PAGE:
The restaurant scene in Marseille is booming, and it’s a delicious reflection of how this ancient port city is currently creating a prosperous, multifaceted and decidedly multiethnic future for itself. In the 19th century, Marseille was—along with Chicago—one of the fastest growing cities in the world. The opening of the Suez Canal in 1869 spurred its economy, and it thrived as the commercial and maritime hub of France’s African and Asian colonial empire. Then World War II and the seismic sociological and economic disruptions that followed the dissolution of that empire put the city on a long course of steady decline. The nadir had been reached in the 1970s, when I first glimpsed the city as a backpacking student on a train down from Paris. I loved the splendor of the railroad station, the Gare Saint Charles, and I was intrigued by the North African teashops I could see from the train, but the city merited barely more than a few paragraphs in my guidebook, and I went on to Nice.
But I had grown up in New England at a time when the brick mills in its hardworking factory towns were going dark, and I lived in New York during its dire days in the late 1970s, so I’ve always had an eccentric soft spot for cities that are down on their luck, which is why I decided to visit Marseille for a long weekend just after I moved to France in 1986.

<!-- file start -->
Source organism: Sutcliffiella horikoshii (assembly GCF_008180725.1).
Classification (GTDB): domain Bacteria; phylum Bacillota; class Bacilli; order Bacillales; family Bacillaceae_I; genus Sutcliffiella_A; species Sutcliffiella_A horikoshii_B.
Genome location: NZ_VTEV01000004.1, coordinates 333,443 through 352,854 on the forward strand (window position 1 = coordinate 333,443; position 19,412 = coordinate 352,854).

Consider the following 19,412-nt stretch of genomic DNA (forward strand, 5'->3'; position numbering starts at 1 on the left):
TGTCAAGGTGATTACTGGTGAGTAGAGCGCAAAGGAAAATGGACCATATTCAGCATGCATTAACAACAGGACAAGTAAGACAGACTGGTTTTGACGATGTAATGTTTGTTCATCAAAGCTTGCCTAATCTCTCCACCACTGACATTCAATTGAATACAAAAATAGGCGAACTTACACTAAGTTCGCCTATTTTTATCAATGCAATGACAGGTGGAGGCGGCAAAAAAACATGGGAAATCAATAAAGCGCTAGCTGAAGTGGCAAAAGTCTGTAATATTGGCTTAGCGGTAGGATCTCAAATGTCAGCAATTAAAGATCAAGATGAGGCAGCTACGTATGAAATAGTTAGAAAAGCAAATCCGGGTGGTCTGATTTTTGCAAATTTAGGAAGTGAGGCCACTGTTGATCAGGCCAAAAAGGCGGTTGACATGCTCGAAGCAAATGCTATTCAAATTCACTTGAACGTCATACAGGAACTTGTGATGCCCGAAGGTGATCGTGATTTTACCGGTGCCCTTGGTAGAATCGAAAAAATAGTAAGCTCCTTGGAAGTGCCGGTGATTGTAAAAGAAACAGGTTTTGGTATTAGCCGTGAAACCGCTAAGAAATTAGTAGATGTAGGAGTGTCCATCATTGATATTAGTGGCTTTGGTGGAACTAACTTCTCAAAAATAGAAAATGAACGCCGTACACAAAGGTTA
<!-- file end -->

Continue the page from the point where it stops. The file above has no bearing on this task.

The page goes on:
“Marseille!” exclaimed my kindly Spanish concierge when I told her of my plans. “C’est surtout pas pour vous. Il faut aller à Cannes, mais surtout pas à Marseille.” I understood why she reacted so vehemently, of course. In those days, the city was still decidedly mal famée, associated with endless strikes in its once thriving port, petty crime, the Mafia, and a whole catalog of urban ills. But its history fascinated me—the oldest city in France, it was founded by Phocian Greeks around 600 BC—and I love the ethnic chaos and brawny character of port cities. So I went anyway, and I loved it.
To be sure, La Canebière, Marseille’s most famous street, was scruffy and lined with shuttered hotels and cafés, and the city was obviously the sort of place where you should watch your wallet. But its site is spectacular, and I was captivated by the faded grandeur of its 19th-century architecture and the bustling souk-like market streets around the rue d’Aubagne. I ate well, too, dutifully diving into my first bouillabaisse at the famous port restaurant Miramar and scarfing down a whole pizza at Chez Etienne, the legendary pizzeria in a back street in the charming urban beehive of Le Panier, Marseille’s oldest neighborhood.
But I’d certainly never have described Marseille as a gastronomic destination.
Visiting on and off over the course of the last twenty years, however, I’ve watched the city begin to stir. Les Docks, the 19th-century port buildings that were modeled on those in Liverpool, were renovated and converted into office space, which revitalized the Joliette quarter. La Belle de Mai, an old cigarette factory, became a cutting-edge arts center. With the 1995 election of mayor Jean-Claude Gaudin, a variety of other innovative projects were launched, including ambitious center-city residential renovations. When the new TGV Méditerranée was launched in 2001, Marseille was suddenly only three hours by train from Paris, and the city got noticed again, especially by young bobos and, eventually, ambitious young chefs looking for an affordable place in the sun.